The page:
Guest Columnist

American Heart Association: Heart health can't take a pandemic break

The Gazette asked Eastern Iowa nonprofit leaders to write about the changing needs of our community in 2020

In the early stages of this pandemic, I don’t think any of us knew what we would face over the coming months. All of us have been changed and affected in some way over the course of the last year.

Our community’s nonprofit organizations are no different. At the American Heart Association, we mobilized our full organizational strength quickly to address the coronavirus. Our work is more important now than ever as we work relentlessly for a world of longer, healthier lives in a world where lives are threatened by a dangerous virus.

The American Heart Association had to quickly pivot to help combat the spread of the coronavirus and address the vulnerability of heart and stroke patients, caregivers, and health care professionals. Here’s how:

Focusing on healthy schools, families and worksites: When schools closed, we quickly provided resources to schools, youth and families. Our “Kick Cabin Fever to the Curb” tools provided healthy living resources and fun activities for teachers and parents working through the new home-school environment. We also held the first ever online STEM Goes Red event in Eastern Iowa, educating young women and men about possible careers in the STEM fields and connecting them to mentors and professionals working in those fields. Through our healthy living channels and worksite health relationships, we also provided resources on self-care, mental health and physical activity to individuals and companies faced with our new work-from-home reality.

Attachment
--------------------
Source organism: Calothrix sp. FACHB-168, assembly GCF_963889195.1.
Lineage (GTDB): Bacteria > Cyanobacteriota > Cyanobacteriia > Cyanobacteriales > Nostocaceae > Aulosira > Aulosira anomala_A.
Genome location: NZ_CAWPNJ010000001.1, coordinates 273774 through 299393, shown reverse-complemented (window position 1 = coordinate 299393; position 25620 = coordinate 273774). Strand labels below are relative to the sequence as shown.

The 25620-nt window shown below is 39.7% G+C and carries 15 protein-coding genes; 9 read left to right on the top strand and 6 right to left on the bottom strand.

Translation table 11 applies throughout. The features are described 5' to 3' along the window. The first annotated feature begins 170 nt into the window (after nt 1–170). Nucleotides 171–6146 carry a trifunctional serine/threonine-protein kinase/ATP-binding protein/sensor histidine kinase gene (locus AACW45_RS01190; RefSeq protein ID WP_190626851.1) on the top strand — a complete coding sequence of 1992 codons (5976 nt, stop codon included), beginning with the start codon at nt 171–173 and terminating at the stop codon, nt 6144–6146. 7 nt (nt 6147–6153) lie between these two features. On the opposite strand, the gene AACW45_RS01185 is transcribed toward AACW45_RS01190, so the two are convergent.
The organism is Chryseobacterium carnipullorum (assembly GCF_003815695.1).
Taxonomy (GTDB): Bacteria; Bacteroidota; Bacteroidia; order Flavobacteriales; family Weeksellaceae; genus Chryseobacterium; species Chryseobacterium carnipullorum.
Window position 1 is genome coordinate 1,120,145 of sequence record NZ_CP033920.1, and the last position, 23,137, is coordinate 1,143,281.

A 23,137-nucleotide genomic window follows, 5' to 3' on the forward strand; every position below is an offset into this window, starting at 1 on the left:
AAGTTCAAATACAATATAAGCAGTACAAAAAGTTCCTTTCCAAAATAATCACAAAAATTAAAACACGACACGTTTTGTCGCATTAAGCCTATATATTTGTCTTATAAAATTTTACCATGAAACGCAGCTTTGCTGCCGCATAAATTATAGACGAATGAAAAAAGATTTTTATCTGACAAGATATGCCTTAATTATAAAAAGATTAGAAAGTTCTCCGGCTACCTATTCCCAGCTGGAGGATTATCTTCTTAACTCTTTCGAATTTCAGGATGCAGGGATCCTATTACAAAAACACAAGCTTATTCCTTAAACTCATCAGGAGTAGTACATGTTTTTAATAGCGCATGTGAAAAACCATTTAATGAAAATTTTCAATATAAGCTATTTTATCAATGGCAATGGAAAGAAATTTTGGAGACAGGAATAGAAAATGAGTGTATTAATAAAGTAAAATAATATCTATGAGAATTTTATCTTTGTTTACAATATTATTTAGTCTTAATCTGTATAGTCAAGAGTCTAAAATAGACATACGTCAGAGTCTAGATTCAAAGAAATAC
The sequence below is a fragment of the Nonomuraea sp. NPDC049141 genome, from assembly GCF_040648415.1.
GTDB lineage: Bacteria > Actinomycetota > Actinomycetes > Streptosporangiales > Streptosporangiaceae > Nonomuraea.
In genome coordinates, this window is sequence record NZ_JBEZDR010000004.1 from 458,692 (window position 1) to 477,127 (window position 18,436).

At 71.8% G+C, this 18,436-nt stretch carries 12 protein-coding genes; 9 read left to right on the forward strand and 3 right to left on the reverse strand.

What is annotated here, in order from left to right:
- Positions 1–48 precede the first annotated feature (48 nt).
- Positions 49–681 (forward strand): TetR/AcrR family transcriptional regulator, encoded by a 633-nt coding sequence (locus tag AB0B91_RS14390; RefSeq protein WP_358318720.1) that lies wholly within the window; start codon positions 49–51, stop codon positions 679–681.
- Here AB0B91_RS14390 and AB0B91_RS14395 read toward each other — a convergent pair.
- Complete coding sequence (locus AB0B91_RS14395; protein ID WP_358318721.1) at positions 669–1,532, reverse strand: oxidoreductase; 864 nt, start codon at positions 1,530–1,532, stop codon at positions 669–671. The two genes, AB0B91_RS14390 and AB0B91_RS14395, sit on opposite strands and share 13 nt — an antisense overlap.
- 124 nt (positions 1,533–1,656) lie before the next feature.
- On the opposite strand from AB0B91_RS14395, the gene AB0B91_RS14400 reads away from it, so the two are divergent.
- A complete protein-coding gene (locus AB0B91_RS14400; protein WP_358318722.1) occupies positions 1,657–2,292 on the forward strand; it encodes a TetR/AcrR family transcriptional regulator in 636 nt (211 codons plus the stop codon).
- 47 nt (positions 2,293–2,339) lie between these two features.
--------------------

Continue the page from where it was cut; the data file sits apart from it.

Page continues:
Focusing on health care: For those working on the front lines of the pandemic, we quickly worked to provide job aids and training for oxygenation and ventilation of COVID-19 patients. We developed guidance to help health care rescuers treat victims of cardiac arrest who have COVID-19, giving victims the best possible chance for survival without compromising rescuers’ safety. The AHA supported its nearly 400,000 CPR Training Network instructors with training resources that incorporate social distancing.

Public health education: In the early stages of the pandemic, hospitals across the country saw a nearly 40 percent decline in heart attack and stroke patients reporting to their emergency rooms. We know that cardiac emergencies don’t stop for a pandemic, so the AHA worked with hospital partners across the country to educate the public about the continued importance of calling 9-1-1 for cardiac and stroke emergencies. The “Don’t Die of Doubt” campaign is credited with saving lives by helping people understand that the hospital still is the safest place to be if you or a loved one is experiencing a cardiac event.

Advancing science: As researchers desperately try to understand COVID-19 and find treatments, they’re racing against time and working through mountains of data. To help, the AHA launched a patient data registry to help professionals on the front lines better understand treatment patterns and variations. The registry collects data from more than 140 hospitals, and 35,000-plus lab reports — work that typically takes years. But we’ve been able to accelerate this work significantly during the pandemic.


In addition, many mysteries remain about how COVID-19 affects the heart and brain. The AHA invested $2.5 million earlier this summer to fast-track scientific research to better understand this. The grants were awarded to teams at 12 institutions, with initial investigative reports expected in less than six to nine months for most of the studies.

As I look toward the future, I am alarmed by the potential future effects of COVID-19 and it’s potential to drastically change the health and well-being of people in our community for many years to come. The American Heart Association is working hard to create a better future and reduce these impacts. Your help is needed now, more than ever.

Those at greatest risk of COVID-19 are counting on us, and we’re counting on you. Your support is essential in the fight to save and improve lives, especially in the age of COVID-19. We hope this holiday season you considering supporting our many efforts with a donation at

Ani Snyder is regional vice president for Eastern Iowa at the American Heart Association.

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